Here's What You Need to Know About Hosting and Organizing a Tailgate
Whether you have a favorite team or are just there for the food and friendship, tailgates are a fun and delicious way to party during cold weather months. If you've volunteered to host the tailgate, there are a few key ways to keep yourself organized so that you can enjoy the party, too. We turned to two experts, Taylor Mathis, author of The Southern Tailgating Cookbook ($23.71, amazon.com), and Linden Ellis and Sara Raffa, founders of party supply company Coterie, for their best tailgating tips and tricks.
Our experts all agreed that most hosts leave too many tasks to be done at the actual tailgate; instead, they advise getting as much done at home as possible. "Shape your burger patties, cut your cheese and tomatoes, and wash your lettuce in advance. It's a lot more difficult to do that out of the bed of your truck than at your kitchen counter," says Raffa. Mathis recommends packing all of the food you're going to eat first at the top of a cooler so that it's easy to access. "People often spend the whole time cooking and prepping versus actually enjoying the people they're tailgating with, so start small and don't bite off more than you can chew," he adds. Ellis and Raffa also advise asking friends and family to chip in with cooking, party supplies, or bringing beverages so that all of the responsibility doesn't fall on one person.
What to Pack
Food and drinks are not the only essential items to bring to the tailgate. Mathis recommends stocking up on sanitizing wipes, particularly if you're working with raw meat, plenty of paper towels to clean up messes, and trash bags. "Sunscreen, bug spray, and a lot of extra water. You remember to bring the booze, but it can get really hot and people get thirsty so bring water bottles," says Ellis. If there's a chance of rain, pack ponchos, rain jackets, and even a small tent to keep tailgaters dry.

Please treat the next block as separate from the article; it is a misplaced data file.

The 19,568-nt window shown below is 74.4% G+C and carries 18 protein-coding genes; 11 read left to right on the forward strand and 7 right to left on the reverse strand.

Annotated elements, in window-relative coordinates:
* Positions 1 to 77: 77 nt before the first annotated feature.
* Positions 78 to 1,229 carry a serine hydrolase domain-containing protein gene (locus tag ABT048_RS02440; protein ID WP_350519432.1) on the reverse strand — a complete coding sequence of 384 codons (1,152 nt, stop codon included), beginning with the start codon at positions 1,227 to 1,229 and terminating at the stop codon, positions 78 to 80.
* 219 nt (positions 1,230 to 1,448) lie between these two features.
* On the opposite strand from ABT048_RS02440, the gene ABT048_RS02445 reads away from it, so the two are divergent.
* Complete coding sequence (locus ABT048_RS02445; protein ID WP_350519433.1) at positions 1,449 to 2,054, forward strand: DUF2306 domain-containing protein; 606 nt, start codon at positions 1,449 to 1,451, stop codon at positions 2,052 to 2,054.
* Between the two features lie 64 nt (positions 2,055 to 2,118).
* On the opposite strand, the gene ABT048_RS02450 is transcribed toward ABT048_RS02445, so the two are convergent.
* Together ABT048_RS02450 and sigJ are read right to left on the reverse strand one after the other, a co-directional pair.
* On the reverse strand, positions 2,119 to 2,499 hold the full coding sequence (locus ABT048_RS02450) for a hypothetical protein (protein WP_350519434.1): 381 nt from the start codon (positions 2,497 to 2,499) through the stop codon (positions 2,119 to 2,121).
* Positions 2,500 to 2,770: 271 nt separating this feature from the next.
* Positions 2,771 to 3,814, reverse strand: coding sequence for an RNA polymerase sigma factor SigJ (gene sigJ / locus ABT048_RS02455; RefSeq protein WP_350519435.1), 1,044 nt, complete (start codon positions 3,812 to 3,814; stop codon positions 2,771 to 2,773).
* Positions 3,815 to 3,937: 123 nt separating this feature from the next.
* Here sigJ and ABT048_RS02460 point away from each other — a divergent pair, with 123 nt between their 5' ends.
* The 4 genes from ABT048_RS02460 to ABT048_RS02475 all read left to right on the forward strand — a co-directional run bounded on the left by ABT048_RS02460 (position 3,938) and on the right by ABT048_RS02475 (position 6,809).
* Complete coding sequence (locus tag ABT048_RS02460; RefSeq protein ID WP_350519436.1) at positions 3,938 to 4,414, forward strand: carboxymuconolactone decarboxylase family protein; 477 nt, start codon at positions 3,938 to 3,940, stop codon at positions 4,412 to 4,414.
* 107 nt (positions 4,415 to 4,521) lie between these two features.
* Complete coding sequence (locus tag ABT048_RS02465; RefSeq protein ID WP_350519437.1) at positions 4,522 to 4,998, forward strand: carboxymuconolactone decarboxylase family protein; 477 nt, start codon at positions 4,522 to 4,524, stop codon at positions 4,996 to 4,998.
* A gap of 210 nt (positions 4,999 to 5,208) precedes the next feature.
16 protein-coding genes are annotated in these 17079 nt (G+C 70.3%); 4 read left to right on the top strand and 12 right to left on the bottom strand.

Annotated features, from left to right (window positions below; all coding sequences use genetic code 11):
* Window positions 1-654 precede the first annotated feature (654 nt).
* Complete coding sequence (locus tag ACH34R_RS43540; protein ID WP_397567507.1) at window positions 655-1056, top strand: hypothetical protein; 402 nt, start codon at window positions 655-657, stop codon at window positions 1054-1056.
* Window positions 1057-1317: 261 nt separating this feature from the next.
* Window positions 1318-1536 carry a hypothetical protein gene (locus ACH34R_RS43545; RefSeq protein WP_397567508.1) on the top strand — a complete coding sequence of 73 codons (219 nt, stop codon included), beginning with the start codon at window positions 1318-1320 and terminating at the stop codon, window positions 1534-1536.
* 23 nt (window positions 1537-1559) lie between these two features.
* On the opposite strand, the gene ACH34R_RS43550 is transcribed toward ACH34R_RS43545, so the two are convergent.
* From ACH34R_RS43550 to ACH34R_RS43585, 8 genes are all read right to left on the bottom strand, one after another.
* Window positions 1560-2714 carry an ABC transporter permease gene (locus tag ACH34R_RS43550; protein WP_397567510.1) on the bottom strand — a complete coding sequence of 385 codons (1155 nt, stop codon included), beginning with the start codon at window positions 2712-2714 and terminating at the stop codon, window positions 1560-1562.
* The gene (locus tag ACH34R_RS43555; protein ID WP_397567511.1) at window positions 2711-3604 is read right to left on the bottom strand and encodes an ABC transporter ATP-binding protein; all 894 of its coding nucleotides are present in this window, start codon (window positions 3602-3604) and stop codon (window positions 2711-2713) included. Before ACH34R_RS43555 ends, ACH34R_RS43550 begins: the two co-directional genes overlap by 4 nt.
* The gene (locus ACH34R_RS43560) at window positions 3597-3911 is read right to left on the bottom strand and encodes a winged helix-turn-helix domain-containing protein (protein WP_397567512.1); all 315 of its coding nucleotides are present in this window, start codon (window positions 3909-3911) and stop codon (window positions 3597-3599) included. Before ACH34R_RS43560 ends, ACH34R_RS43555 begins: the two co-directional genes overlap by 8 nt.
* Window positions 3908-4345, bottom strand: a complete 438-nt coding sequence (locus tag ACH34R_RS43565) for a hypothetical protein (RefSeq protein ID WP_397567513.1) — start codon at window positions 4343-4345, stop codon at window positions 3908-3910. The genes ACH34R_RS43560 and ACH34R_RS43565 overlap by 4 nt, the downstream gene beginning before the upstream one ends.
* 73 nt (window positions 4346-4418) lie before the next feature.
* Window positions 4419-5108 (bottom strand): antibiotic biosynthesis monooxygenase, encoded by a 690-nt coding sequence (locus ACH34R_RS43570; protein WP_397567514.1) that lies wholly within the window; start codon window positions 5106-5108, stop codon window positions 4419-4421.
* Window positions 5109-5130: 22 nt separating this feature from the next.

Know the Location
If you're attending a tailgate, there may be certain restrictions about open flames, charcoal use, and even alcohol consumption, particularly on college campuses, says Mathis. Check the stadium's website to ensure that you're complying with safety rules. Additionally, plan where you're going to park (and if you need a parking pass) in advance. Parking lots fill up quickly and heavy traffic can lead to congestion on the roads outside the stadium; be prepared to spend time getting into the lot and finding a spot to set up.
Cut Back on Waste
From using compostable plates to drinking from reusable water bottles in place of solo cups, our experts have a number of eco-friendly suggestions. Mathis suggests using silverware instead of plastic cutlery and washing it at home after the game. Ellis recommends reusing aluminum trays that held raw vegetables or burger buns, which are easy to wash at home. Be conscious about recycling bottles and cans, too. "Having a well-marked bin for cans and glasses can make it really easy to be eco-friendly. It also doesn't hurt to toss the cans in the back of your car and recycle them at home," Raffa adds.
Show Your Spirit
Support your favorite team by choosing plates and napkins in their colors, or curate a menu inspired by the team. "If your team's mascot is a buffalo, serve wings. If it's a type of dog, serve hot dogs. Theming the menu keeps things interesting," says Mathis. Another way to show your enthusiasm is with a big balloon or banner, which also makes it easy for everyone to find their way back to the car after a bathroom break or the end of the game.